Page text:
I have not suffered any permanent disability from these attacks. While they are quite unusual, I'm sure there must be other people who have suffered similar symtoms.
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Sorry about that hassle, I look forward to hearing from you, Angela.
Basically, I have had migraines on and off since I was 15 years of age; I am now 26. I get them about once every 3 months or so. They include the initial visual impairment which I call the electrocuted glow worm effect, followed by extreme headache and body pain including weakness, dizziness and a burning stomach.
I basically have to sleep it off, and for a day or two afterward I feel a little out of it.
I have discovered a natural remedy for my malady - I do not care much for western medicine and its chemically synthesized pharmaceuticals, which tend to damage the body more than help it recover. To me there is a connection between one's physical well-being and their psychological/spiritual well-being. Stress seems to be the primary cause of my migraine spells. Although stress is almost unavoidable, I try to reduce it through meditation nad basically not worrying, along with eating better and practicing something a friend showed me when I get migraines: reflexology. I won't go into detail about this as I am sure you have either heard of it before, or have access to journals on it.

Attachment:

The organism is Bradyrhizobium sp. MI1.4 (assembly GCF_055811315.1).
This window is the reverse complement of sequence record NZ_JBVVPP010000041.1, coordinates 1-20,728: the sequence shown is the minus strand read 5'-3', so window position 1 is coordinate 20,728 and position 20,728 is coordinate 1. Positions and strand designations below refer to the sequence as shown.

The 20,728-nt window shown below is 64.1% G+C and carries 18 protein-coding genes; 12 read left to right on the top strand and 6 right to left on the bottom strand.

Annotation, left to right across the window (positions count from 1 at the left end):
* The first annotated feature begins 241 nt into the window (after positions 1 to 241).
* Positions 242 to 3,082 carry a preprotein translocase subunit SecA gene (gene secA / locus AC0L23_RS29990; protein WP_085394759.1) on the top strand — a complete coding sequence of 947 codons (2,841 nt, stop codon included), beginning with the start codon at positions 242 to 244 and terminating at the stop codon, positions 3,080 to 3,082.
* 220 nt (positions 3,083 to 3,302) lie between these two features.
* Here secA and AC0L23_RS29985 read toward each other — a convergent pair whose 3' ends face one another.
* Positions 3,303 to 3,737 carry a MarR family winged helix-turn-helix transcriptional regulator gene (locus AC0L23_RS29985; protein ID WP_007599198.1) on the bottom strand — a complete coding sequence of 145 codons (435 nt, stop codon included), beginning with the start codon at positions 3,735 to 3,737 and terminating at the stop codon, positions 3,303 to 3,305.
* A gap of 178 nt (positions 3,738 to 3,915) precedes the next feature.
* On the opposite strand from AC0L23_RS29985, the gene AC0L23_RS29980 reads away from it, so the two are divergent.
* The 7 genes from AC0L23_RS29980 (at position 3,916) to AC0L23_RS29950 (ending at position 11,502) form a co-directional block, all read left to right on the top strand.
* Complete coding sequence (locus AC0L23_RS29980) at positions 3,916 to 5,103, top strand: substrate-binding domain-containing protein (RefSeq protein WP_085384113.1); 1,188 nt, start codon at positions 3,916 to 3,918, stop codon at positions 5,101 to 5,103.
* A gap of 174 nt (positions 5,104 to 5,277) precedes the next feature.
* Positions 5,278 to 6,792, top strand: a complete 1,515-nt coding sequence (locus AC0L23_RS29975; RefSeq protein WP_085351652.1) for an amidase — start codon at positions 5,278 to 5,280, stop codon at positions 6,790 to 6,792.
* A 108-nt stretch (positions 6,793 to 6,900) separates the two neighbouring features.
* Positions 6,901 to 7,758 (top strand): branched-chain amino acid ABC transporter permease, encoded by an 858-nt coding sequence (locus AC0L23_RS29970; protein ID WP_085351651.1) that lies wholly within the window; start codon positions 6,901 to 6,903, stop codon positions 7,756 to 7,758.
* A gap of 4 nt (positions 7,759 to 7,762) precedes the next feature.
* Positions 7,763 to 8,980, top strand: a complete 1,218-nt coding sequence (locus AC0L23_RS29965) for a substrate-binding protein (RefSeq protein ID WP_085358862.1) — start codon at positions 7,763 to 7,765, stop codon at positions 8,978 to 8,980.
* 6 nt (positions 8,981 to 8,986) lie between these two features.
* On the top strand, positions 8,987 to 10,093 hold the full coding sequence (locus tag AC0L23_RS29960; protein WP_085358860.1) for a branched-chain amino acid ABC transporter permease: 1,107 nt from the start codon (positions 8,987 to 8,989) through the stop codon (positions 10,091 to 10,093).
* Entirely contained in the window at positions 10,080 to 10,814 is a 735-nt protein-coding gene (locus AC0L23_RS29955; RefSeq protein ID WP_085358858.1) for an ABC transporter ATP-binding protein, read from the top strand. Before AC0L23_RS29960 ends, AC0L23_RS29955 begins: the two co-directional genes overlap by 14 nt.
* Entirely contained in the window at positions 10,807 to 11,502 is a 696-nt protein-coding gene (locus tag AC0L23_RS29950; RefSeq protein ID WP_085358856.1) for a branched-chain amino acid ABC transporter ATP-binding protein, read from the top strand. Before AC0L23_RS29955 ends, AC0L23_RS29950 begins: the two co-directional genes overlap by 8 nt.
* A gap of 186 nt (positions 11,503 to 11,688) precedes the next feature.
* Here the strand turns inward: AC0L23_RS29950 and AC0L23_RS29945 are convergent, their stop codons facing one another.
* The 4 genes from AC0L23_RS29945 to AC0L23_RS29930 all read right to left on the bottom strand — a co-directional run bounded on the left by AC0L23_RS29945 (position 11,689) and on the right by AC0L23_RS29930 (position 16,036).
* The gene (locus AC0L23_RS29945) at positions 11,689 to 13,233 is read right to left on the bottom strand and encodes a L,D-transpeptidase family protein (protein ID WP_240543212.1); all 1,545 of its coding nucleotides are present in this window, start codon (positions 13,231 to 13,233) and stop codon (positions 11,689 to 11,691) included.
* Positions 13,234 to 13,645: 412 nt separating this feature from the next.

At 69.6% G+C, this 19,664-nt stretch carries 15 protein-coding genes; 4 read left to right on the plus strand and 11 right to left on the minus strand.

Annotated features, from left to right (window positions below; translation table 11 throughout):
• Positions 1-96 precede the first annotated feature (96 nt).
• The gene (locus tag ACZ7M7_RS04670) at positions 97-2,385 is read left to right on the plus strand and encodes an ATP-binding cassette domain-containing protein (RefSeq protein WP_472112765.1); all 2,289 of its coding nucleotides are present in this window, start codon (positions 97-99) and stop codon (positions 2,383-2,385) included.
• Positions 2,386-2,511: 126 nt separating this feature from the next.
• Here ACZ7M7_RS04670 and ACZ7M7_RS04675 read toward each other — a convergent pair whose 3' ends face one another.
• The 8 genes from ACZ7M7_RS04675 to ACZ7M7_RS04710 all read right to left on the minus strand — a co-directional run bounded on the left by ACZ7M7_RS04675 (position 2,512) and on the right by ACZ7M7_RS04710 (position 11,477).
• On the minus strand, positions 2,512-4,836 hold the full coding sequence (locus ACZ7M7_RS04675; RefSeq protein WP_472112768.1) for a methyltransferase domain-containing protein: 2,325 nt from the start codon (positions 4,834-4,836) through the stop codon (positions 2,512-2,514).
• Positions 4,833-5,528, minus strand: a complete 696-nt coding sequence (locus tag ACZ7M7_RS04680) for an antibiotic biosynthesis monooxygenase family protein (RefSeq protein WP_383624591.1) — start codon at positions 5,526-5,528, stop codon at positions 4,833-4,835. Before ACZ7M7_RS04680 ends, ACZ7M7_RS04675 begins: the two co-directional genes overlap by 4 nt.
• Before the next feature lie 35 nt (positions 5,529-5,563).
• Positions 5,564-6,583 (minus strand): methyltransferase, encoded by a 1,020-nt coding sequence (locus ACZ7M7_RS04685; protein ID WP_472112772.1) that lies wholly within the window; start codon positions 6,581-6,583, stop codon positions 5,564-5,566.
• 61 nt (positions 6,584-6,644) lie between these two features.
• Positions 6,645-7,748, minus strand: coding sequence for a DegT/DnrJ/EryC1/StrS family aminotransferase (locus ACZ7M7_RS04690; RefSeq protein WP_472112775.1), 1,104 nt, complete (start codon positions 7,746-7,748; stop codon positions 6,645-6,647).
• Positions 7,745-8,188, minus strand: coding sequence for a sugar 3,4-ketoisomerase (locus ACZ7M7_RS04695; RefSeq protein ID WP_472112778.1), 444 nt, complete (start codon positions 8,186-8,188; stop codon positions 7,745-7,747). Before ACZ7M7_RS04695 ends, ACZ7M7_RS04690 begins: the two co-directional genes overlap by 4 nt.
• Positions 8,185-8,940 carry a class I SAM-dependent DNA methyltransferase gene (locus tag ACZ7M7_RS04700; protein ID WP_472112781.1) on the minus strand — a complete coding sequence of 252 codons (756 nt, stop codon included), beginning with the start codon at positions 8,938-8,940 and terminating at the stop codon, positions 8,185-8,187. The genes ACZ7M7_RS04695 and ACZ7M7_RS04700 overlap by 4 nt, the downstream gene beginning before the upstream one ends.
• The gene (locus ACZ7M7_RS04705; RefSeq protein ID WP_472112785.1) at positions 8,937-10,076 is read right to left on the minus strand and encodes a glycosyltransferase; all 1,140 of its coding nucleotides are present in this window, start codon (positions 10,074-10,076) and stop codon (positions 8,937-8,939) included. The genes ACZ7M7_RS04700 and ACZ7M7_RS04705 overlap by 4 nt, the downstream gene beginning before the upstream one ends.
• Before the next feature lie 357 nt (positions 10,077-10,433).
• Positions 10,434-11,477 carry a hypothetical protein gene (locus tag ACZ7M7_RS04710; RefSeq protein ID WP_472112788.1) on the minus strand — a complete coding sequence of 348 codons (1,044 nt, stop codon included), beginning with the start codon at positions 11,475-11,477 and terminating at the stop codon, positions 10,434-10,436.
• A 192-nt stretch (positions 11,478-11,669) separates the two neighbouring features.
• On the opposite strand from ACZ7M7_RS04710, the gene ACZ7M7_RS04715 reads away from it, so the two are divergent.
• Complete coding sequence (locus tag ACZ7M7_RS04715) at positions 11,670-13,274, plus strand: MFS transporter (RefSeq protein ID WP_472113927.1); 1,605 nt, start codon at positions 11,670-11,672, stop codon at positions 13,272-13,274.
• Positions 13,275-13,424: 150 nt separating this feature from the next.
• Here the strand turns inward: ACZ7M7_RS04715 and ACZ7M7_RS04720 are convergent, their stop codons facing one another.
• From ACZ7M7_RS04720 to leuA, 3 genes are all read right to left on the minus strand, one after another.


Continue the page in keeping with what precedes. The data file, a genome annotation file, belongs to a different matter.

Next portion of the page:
Anyway, 8 times out of 10, this works for me - by basically massaging the inside of my thumb, the pain is reduced and almost disappears. The visual distress still appears, but the side effects are eliminated! I hope this helps!
First of all, for those readers who are wary of Imitrex, I have a couple of suggestions. Try the pill first. It has fewer side effects, and to my knowledge, nobody has reported any significant contraindications. As for the injection, the consensus among medical researchers who I personally know is that it is very safe among people with no history of heart or cardiovascular disease. Negative reactions do occur, but there is evidence that they are often the result of panic or anxiety as many people are unprepared for the sometimes-spooky side effects (the burning sensation up the neck and the tightness across the chest). The side effects seem to be more pronounced in women than men -- possibly because of body weight. To those for whom the injection almost always works, I suggest you discuss with your doctor an idea with which I have begun experimenting: injecting yourself with only half of the sumatriptan in the syringe at a time. The goal is to find the minimum dose of the drug that works in each instance. My migraines vary greatly in both duration and intensity, so it makes no sense to administer a constant dosage across the board. The injection gun is obsolete in this process, of course, so one must learn to perform a manual injection -- talk to a diabetic, it's really no big deal. Sterility MUST be maintained, so BE CAREFUL! Learn about sterile technique.